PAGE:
People Will Talk raises so many interesting issues with such gentle humanity that it’s difficult to pick on any one element.  The trial sequence at the end is meant to mirror the witch-hunts of the Hollywood blacklist, depending as it does on vague implications but no real crime.  Which brings the whole film back around to its title.  From Deborah’s pregnancy, which is not criminal but somehow morally wrong in the eyes of 1950s society, to Shunderson and Praetorius’s relationship, and finally to Elwell’s insinuations about Praetorius’s capabilities as a doctor, the entire film is structured around what is not spoken, what must be implied in order to condemn a person.  But in each case, it is humanity that triumphs.  Deborah has not committed a crime, she is not punished for it, she’s rather rewarded in the person of a loving husband and devoted father.  Praetorius is an immensely capable doctor, superior to Elwell in his abilities but also in his compassion.  The film celebrates compassion and love over propriety and hypocrisy.  And it does so without ever becoming maudlin or melodramatic.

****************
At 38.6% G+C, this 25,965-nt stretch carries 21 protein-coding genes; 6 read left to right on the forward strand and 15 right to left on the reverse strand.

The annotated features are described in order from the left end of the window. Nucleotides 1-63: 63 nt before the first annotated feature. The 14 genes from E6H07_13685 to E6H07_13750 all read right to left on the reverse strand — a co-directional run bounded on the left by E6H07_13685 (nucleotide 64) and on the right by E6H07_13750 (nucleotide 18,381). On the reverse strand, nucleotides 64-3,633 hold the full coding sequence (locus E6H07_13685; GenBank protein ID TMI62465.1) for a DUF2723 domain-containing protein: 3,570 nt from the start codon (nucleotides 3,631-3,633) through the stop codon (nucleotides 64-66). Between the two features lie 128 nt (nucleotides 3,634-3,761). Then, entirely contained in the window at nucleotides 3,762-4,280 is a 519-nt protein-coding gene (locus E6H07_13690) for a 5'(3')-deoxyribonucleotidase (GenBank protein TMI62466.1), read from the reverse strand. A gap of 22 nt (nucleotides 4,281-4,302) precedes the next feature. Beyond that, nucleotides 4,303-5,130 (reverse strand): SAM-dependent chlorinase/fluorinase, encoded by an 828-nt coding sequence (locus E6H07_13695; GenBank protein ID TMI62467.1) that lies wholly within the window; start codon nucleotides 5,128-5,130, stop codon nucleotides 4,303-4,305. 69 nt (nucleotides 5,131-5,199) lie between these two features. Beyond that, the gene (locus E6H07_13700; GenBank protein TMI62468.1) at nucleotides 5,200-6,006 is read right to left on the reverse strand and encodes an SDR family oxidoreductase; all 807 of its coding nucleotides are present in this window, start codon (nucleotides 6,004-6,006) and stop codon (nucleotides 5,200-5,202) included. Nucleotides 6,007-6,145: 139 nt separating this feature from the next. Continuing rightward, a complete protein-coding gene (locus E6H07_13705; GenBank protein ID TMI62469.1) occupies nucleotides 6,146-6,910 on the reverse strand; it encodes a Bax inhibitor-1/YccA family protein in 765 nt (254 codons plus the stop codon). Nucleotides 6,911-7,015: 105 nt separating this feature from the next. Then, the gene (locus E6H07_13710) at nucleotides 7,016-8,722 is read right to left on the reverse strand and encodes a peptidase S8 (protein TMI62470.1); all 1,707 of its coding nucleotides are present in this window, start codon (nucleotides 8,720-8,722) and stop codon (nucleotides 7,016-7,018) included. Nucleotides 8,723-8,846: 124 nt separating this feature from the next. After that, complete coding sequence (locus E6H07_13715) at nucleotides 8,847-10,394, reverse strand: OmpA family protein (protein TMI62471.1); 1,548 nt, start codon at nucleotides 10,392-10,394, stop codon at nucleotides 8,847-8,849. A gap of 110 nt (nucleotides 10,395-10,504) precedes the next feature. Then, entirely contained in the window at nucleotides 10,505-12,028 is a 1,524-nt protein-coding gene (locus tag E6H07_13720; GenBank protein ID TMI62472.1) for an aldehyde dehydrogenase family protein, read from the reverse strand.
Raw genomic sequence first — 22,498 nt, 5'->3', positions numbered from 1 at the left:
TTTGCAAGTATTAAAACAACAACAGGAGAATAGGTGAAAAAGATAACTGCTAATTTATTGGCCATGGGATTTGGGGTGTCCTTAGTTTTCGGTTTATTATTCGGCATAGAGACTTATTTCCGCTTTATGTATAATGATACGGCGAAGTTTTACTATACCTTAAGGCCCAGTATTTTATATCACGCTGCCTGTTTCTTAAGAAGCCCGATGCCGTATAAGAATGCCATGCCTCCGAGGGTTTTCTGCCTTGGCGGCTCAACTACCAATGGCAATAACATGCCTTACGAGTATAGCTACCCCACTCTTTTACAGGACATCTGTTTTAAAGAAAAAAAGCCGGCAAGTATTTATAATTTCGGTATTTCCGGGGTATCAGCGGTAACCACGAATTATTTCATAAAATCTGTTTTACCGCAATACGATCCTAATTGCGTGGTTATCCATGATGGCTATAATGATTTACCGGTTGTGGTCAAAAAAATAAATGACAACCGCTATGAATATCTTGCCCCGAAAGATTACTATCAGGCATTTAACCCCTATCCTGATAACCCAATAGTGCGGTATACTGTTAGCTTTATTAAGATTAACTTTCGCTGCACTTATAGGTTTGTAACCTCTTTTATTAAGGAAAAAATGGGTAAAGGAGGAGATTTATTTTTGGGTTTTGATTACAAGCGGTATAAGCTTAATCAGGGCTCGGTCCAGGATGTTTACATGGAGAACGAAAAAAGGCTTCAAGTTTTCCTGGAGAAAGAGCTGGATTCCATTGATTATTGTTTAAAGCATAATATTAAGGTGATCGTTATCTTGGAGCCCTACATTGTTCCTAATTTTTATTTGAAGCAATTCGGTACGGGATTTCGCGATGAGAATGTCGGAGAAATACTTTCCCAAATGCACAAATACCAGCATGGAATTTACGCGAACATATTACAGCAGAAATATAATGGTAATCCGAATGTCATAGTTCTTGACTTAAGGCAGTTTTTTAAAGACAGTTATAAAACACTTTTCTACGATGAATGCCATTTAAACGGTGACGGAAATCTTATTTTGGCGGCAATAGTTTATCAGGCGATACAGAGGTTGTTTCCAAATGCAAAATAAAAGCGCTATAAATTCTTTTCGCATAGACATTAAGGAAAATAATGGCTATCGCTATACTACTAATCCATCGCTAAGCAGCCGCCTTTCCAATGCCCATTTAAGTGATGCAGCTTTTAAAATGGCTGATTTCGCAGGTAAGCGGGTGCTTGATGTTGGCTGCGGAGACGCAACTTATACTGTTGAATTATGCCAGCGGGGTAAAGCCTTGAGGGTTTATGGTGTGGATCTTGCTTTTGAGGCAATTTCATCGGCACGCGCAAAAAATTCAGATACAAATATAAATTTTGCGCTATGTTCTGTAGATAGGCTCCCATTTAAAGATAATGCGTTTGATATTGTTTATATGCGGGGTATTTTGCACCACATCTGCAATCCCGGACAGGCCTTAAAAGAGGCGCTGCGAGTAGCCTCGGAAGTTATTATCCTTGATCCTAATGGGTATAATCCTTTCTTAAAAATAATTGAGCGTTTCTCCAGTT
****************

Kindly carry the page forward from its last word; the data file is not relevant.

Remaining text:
The cast is uniformly superb.  Grant’s biggest challenge in some ways is to keep Praetorius from looking too much like a saint, but he keeps an unearthly man firmly grounded; he’s a boy that plays with trains as well as a kind and dedicated doctor.  He’s a man capable of passion as well as compassion for his future wife.  Grant’s humor keeps him from floating into the stratosphere; Praetorius never ascends to the height of a saint.  Praetorius does not exist, but he really should.